Huge test of Democratic rule

This race shouldn't even be close. A Republican? Within reach of the Senate seat long held by liberal lion Ted Kennedy? In ocean-blue Massachusetts?

It's true. And while Democrat Martha Coakley may yet win in next Tuesday's special election, the fact that Republican state Sen. Scott Brown is within striking distance in most polls -- and ahead in at least one -- is a huge statement about Coakley, about Democratic bungling in Washington and about the historic collapse of Barack Obama's popularity.

Coakley, the state's attorney general, is turning out to be a disaster of a candidate. In a debate Monday, she ludicrously claimed that we'd done everything we can in Afghanistan -- and that there are no terrorists left there.

Pundits were comparing her Grand Canyon-sized gaffe with President Gerald Ford's assertion in a 1976 presidential debate that Poland was not under Soviet influence. Someone with a fiendish sense of humor loaded a video of her ridiculous claim onto the Internet -- alongside a video of Afghanistan's most recent suicide bomber.

Then, following a lobbyist-fueled fund-raiser in Washington this week, Coakley ignored invitations from the press to explain her statement about Afghanistan -- and as she walked away, an aide of hers reportedly knocked a reporter to the ground. She claimed to have no first-hand knowledge of it -- but an Associated Press photographer caught her looking at the journalist on the ground.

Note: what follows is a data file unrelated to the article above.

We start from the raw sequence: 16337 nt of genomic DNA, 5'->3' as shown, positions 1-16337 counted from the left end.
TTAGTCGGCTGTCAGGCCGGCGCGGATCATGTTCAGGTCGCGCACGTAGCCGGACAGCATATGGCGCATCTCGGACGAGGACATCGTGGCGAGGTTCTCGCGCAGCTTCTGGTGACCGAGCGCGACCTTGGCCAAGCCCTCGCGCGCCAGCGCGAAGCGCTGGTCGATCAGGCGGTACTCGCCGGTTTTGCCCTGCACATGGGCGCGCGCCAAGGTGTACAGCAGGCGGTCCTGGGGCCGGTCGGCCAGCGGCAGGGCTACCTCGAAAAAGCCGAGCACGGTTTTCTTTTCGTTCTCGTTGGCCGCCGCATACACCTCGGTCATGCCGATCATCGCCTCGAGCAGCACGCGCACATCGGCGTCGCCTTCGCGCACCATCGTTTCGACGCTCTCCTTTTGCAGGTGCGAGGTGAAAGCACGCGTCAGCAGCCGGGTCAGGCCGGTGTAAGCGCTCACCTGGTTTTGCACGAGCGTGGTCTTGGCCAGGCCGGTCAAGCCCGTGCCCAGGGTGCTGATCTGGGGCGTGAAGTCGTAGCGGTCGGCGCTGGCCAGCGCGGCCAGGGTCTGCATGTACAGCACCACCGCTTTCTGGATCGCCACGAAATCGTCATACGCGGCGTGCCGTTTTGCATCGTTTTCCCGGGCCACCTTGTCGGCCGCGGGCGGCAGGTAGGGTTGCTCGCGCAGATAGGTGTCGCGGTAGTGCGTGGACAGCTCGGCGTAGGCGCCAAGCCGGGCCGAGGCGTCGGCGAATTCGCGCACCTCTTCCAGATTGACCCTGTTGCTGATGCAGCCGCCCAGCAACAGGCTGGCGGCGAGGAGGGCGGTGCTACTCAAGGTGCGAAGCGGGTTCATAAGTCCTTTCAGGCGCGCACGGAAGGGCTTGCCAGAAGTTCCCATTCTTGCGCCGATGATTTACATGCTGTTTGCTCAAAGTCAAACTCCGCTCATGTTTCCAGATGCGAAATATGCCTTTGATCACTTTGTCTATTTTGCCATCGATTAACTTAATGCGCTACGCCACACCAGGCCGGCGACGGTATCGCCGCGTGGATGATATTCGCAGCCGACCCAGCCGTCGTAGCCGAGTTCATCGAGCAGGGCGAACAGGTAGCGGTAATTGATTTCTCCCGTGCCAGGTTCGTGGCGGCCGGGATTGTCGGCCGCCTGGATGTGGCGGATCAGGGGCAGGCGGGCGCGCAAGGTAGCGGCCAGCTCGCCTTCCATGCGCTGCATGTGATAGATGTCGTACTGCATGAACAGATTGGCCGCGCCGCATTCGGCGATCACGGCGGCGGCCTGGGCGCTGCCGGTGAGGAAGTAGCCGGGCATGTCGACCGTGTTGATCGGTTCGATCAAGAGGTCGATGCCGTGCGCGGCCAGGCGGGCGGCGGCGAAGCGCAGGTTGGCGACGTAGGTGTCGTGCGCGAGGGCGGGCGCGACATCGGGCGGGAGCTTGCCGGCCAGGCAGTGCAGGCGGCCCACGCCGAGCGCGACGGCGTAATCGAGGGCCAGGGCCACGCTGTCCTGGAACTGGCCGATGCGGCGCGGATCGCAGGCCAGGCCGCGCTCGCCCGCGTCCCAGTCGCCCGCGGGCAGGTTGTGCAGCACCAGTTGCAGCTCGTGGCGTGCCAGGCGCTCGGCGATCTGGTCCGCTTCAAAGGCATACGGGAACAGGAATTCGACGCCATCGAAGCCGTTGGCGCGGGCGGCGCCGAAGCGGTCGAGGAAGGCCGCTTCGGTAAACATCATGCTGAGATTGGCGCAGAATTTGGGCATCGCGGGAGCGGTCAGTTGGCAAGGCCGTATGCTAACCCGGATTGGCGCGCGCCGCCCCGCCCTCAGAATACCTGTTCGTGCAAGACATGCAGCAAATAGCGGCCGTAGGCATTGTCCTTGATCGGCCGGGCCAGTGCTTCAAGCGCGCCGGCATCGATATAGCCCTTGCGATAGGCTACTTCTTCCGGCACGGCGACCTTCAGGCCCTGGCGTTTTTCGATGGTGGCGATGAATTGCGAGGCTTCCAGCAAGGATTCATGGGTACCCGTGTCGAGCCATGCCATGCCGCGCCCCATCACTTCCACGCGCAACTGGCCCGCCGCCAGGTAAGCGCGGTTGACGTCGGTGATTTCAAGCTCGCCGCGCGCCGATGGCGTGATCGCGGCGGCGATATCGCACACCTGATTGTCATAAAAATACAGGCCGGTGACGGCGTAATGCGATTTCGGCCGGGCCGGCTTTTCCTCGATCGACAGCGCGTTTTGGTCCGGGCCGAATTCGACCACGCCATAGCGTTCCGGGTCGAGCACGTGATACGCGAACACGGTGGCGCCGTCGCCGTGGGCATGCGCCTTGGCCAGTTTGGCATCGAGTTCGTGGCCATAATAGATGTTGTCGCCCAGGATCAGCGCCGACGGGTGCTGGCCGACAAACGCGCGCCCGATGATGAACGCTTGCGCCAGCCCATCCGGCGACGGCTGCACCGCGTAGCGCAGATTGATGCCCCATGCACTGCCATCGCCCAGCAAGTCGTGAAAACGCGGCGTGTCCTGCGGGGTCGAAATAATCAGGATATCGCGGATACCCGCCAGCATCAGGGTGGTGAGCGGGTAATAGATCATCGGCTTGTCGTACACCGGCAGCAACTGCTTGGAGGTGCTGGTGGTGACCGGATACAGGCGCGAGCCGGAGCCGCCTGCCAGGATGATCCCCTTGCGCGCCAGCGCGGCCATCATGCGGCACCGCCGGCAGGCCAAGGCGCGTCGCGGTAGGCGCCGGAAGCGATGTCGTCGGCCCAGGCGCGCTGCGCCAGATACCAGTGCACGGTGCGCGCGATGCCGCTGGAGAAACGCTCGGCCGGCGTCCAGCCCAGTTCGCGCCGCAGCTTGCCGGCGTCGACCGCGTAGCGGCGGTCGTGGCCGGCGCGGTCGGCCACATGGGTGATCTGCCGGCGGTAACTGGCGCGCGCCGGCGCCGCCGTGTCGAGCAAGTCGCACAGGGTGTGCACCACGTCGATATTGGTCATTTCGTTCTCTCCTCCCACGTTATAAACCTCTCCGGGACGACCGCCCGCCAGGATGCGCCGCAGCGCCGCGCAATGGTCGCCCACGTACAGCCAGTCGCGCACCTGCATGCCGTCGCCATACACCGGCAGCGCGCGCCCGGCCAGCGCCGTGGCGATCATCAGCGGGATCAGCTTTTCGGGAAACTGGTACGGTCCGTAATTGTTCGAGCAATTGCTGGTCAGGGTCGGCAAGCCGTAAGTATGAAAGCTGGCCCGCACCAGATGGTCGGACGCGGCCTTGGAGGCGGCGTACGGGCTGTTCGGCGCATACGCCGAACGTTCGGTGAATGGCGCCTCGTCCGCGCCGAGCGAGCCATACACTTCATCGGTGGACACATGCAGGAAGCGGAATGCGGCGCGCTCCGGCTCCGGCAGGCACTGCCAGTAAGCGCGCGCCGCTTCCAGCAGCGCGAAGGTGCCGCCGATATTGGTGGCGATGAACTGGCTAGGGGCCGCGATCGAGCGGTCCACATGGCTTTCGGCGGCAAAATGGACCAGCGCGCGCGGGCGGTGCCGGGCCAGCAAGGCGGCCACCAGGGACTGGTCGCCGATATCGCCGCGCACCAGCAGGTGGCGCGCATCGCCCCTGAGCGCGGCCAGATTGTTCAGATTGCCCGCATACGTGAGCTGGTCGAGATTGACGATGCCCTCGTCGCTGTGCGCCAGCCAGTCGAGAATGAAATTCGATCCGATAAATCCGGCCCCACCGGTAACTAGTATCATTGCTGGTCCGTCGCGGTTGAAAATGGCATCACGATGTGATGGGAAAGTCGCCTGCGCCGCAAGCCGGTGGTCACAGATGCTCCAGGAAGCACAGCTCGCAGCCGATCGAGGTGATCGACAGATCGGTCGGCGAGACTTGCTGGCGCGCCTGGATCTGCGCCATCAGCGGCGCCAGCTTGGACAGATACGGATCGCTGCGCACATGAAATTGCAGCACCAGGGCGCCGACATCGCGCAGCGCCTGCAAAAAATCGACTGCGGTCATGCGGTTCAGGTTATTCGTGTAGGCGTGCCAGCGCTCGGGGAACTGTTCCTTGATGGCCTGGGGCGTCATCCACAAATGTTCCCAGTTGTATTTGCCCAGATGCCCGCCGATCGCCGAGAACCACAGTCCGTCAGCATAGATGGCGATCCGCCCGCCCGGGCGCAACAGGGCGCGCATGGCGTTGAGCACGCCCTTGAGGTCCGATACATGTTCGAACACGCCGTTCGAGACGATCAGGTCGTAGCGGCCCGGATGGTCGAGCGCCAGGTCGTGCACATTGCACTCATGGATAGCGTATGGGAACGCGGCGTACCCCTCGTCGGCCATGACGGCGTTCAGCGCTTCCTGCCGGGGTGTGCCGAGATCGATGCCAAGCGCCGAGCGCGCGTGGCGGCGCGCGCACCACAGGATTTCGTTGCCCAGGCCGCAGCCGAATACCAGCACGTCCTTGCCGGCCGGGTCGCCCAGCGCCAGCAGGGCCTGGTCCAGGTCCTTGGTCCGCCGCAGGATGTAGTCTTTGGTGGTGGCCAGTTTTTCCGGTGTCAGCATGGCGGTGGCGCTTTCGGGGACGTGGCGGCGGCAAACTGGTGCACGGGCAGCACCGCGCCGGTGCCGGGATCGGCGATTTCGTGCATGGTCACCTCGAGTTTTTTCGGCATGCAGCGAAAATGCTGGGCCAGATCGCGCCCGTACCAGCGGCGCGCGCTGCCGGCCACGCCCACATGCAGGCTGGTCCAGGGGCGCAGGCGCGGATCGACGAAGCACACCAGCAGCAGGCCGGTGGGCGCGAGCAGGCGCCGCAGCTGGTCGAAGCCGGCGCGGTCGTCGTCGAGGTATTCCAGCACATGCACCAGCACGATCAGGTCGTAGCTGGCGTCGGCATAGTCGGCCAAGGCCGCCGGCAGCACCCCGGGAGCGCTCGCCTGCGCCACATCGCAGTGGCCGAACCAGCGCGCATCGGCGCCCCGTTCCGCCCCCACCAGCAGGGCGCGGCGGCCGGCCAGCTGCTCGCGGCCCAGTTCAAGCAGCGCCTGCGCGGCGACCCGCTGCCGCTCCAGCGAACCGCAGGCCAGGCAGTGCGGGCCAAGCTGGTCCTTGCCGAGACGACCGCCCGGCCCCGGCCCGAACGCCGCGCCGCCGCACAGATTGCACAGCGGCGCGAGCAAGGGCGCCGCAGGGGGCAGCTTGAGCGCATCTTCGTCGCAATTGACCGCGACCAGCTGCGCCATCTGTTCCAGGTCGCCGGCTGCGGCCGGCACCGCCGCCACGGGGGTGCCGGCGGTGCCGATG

Still, the Massachusetts Senate race is mostly being seen as a referendum on Democratic rule in general and the health-care reform debacle in particular. Brown has promised to be the 41st vote needed in the U.S. Senate to block the Democrats' ominous takeover of health care.

That such a promise would play as well as it is in Massachusetts -- home of Ted Kennedy and a model for government-centric health care -- is an astounding statement of voters' revulsion at the thought of government health care.

Expect a crescendo of excitement and suspense next Tuesday, as political observers across the country watch the outcome of this one, telltale race.

The thing is, with the race so tight, Democrats may already have lost: Win or lose, the Republican has made a resounding statement about the likely fortunes of Democrats and their ill-conceived health-care bill.

The election isn't until Tuesday. But the referendum may already be over.

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